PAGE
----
Edinburgh Fringe 2010
If you like Flamenco, you’ll love this. King of flamenco Miguel Vargas shows us what he can do and is joined by a group of professional flamenco artists to create a great whirling, swirling feast of entertainment.
The storyline of the piece is of flamenco though the ages and different cultural influences; yet this is secondary, for it is all about the dancing. It starts on a high and doesn’t let up. There is a mix of solo dances by Vargas, some duos with ladies, and wonderfully choreographed group dances. The large band line the back wall, playing Spanish guitars with aplomb, singing their hearts out, clapping to the rhythm and enthusing over the flamenco with calls of ‘Ole!’ They incorporate rhythms and instruments from around the world. The costume changes are numerous, as is the variety of cloth and style.
Vargas is a master; all chiseled features and angular curves, he puts in all the emotion expected of him. His steps in perfect rhythm with the music, the loud tap shoes becoming part of the sound-scape, he taps and twirls around the stage preening in recognition before the band before coming back to the front of the stage and pausing, statuesque like a matador from the history books.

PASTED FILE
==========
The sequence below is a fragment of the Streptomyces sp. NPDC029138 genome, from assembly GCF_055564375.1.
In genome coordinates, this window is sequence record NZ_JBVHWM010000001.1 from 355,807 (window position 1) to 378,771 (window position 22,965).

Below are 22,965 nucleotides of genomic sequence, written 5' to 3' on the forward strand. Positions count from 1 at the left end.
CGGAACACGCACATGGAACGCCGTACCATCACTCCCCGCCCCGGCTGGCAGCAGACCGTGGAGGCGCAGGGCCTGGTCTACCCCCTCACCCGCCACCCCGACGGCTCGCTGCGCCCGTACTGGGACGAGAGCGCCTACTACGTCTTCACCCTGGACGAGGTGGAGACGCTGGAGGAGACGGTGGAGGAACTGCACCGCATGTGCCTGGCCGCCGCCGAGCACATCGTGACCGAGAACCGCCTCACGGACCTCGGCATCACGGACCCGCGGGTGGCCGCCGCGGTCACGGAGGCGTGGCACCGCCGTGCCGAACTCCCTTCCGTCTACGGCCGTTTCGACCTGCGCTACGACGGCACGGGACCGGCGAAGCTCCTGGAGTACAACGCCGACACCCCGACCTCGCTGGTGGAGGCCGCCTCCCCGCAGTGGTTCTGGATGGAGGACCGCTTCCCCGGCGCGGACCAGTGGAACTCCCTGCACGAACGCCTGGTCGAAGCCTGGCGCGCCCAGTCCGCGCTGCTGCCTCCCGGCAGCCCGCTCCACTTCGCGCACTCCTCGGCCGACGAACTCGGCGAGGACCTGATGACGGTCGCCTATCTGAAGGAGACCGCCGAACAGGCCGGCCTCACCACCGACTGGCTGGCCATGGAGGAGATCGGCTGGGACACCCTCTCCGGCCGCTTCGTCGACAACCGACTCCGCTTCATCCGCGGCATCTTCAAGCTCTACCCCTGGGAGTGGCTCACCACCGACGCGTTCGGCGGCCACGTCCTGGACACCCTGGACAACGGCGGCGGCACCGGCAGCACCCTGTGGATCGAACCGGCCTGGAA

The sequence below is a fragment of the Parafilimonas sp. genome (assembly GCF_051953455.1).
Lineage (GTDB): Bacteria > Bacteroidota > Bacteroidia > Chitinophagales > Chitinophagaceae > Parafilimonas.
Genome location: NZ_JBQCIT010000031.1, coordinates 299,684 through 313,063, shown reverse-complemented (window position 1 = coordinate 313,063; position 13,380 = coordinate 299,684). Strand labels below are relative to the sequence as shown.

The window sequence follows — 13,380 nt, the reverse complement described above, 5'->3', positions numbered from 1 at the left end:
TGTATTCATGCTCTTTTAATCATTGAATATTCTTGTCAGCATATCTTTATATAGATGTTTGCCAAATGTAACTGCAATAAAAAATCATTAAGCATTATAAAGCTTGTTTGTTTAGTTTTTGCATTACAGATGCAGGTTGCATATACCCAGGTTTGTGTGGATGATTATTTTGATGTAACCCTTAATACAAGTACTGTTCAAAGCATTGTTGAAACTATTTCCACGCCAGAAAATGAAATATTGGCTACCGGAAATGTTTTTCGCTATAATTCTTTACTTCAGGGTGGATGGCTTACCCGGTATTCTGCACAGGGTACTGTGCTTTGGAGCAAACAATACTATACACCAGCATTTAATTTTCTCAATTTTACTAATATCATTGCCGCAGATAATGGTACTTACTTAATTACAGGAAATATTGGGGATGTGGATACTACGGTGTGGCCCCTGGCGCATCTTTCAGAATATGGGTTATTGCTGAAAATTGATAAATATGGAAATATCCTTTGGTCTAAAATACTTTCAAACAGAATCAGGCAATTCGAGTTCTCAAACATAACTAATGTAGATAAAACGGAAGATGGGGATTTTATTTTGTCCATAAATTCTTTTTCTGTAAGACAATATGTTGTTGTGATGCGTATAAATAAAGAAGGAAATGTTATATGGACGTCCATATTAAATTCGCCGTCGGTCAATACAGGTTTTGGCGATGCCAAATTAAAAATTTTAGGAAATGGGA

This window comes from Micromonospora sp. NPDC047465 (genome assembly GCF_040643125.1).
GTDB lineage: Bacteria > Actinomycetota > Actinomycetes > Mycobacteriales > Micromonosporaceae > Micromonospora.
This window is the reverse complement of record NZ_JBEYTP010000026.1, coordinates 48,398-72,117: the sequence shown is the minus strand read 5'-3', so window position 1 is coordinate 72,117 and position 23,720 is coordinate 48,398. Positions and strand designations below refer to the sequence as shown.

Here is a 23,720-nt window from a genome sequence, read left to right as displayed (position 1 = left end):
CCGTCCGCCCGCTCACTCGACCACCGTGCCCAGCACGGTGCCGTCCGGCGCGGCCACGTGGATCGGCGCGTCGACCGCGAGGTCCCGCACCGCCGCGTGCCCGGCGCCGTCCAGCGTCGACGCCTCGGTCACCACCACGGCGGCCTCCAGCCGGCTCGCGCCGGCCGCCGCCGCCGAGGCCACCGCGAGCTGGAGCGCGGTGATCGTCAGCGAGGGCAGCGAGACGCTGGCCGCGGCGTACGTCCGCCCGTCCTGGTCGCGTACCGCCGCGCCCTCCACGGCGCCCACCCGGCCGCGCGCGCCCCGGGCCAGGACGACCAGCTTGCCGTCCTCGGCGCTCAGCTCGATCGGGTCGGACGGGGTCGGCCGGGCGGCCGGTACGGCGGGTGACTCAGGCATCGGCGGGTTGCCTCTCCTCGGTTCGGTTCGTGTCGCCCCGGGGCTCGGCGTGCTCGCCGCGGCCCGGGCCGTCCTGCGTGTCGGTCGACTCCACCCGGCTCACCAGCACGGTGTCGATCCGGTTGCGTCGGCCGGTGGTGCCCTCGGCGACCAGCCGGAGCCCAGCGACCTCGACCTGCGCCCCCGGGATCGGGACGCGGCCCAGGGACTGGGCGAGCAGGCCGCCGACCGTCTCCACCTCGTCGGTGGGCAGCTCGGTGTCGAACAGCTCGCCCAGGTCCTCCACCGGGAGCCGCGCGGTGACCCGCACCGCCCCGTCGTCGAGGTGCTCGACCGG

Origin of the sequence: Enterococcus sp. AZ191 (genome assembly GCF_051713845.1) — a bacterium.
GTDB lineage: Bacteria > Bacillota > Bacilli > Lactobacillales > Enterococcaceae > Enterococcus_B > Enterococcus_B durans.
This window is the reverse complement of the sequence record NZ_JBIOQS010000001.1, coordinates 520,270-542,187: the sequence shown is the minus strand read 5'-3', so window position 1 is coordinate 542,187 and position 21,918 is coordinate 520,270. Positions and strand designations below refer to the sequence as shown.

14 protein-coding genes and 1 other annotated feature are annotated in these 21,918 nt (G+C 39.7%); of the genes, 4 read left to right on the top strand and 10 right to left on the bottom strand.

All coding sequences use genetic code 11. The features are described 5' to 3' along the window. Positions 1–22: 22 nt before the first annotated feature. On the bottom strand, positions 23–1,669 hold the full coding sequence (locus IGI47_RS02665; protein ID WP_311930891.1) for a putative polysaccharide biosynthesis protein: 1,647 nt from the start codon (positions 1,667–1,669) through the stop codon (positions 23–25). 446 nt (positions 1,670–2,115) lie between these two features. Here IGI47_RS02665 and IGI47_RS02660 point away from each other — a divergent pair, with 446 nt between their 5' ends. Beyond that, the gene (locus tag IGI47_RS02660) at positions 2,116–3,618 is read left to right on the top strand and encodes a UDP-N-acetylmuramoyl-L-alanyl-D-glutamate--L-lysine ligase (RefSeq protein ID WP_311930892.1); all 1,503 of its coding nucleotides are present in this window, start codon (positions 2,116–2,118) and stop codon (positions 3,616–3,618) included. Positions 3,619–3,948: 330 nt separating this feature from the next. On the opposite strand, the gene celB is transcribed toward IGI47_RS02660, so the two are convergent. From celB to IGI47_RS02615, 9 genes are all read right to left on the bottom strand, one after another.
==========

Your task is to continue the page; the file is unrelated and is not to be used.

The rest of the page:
Like the gypsys from the postcards you might buy in Granada, the female dancers are stunning. Stern and strong-featured, they are beautiful expressions of femininity.
The most theatrical part of the show is at the beginning, when Vargas plays a gypsy who is spat on by the locals: “Why do you spit on me? I am just a gyspsy?” This is in fact rather clumsily done, and looks more like a dated scene from West Side Story. The costumes and styles then move through the ages, ending in plain black.
Another off key and slightly unsavory moment is when a Negress dancer comes on in the middle of a wonderful dance full of colour and synchronized fan turning, when Vargas sees her he moves up to her with glee, gyrating and looking vaguely uncomfortable. Needless to say he is not as good an actor as he is dancer!
However, it is the dancing that stands out and the duo between Vargas and the aforementioned lady is bewitching. The band are magnificent throughout, keeping it authentic and traditional, and for an hour and ten you be spellbound.